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1774 Von Willebrand Factor (VWF) Deficiency Leads to Altered Angiogenesis in the Gastrointestinal Tract

Program: Oral and Poster Abstracts
Session: 321. Blood Coagulation and Fibrinolytic Factors: Poster II
Hematology Disease Topics & Pathways:
Diseases, Bleeding and Clotting, Animal models, Study Population, VWD
Sunday, December 6, 2020, 7:00 AM-3:30 PM

Mario von Depka, MD, PhD1*, Katharina Kaiser, DVM1*, Carsten Detering1*, Christiane Pfarrer, DVM, Prof2*, Mahnaz Ekhlasi-Hundrieser, PhD1* and Stefanie Lehner, DVM, PhD1*

1Werlhof-Institute, Hannover, Germany
2Institute for Anatomy, University of Veterinary Medicine Hannover, Hannover, Germany

Objectives: Gastrointestinal bleeding in Von Willebrand Disease (VWD) is a challenging complication. Recently, impaired angiogenesis has been discussed as a possible pathophysiological mechanism. In vitro studies have shown that the ANG-TIE-system regulates the activation of endothelial cells (EC) to guarantee proper angiogenesis but is altered by VWF. We, therefore, investigated the impact of VWF deficiency on angiogenesis and angiogenic modifiers in the stomach in porcine VWD type 1 (T1) and type 3 (T3).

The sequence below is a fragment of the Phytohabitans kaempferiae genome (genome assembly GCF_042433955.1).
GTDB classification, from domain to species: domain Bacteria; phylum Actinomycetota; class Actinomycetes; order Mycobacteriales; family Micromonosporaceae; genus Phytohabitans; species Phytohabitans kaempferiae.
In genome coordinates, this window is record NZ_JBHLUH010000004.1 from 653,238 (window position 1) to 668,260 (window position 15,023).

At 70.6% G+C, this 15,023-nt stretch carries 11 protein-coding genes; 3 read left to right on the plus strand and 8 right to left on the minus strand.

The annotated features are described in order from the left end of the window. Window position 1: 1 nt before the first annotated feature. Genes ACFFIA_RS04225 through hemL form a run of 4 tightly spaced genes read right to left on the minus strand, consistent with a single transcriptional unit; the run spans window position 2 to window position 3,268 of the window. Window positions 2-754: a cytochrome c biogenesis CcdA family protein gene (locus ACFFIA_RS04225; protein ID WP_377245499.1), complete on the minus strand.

Methods: A total of 11 pigs (3 WT, 5 T1, 3 T3) were used for immunohistochemistry (IHC) and 13 pigs (6 WT, 5 T1, 2 T3) for RT PCR to investigate the distribution and expression of Ang2 and TIE1. Pigs with a heterozygous mutation in the VWF gene represent T1 and homozygous animals represent T3. Healthy pigs were used as controls (WT, n=3). Hematoxylin-eosin (HE) staining was performed to evaluate the blood vessel architecture.

Results: HE-staining showed angiodysplasia in T3 pigs. In IHC, mean expression levels of ANG2 were increased in both VWD types relative to the WT in endothelial cells, while mean expression levels of TIE1 were reduced in the same groups in vascular smooth muscle cells. In RT PCR, ANG2 and TIE1 showed the same tendencies in T1 pigs compared to the WT. Regarding the ratio of ANG2/TIE1, a shift towards ANG2 was visible in IHC in all affected pigs and in qPCR in the T1 pigs.

Discussion and Conclusions: We, for the first time, demonstrate altered angiogenesis in VWD in vivo in a large animal model. Our results indicate a shift away from TIE1, an inhibitor of EC, towards ANG2, an activator of EC in VWD type 1 and 3. This might lead to excessively upregulated angiogenesis, thus resulting in angiodysplasia and contributing to gastrointestinal bleeding as a consequence.

Disclosures: von Depka: Octapharma: Consultancy, Honoraria, Research Funding; Shire: Research Funding.

*signifies non-member of ASH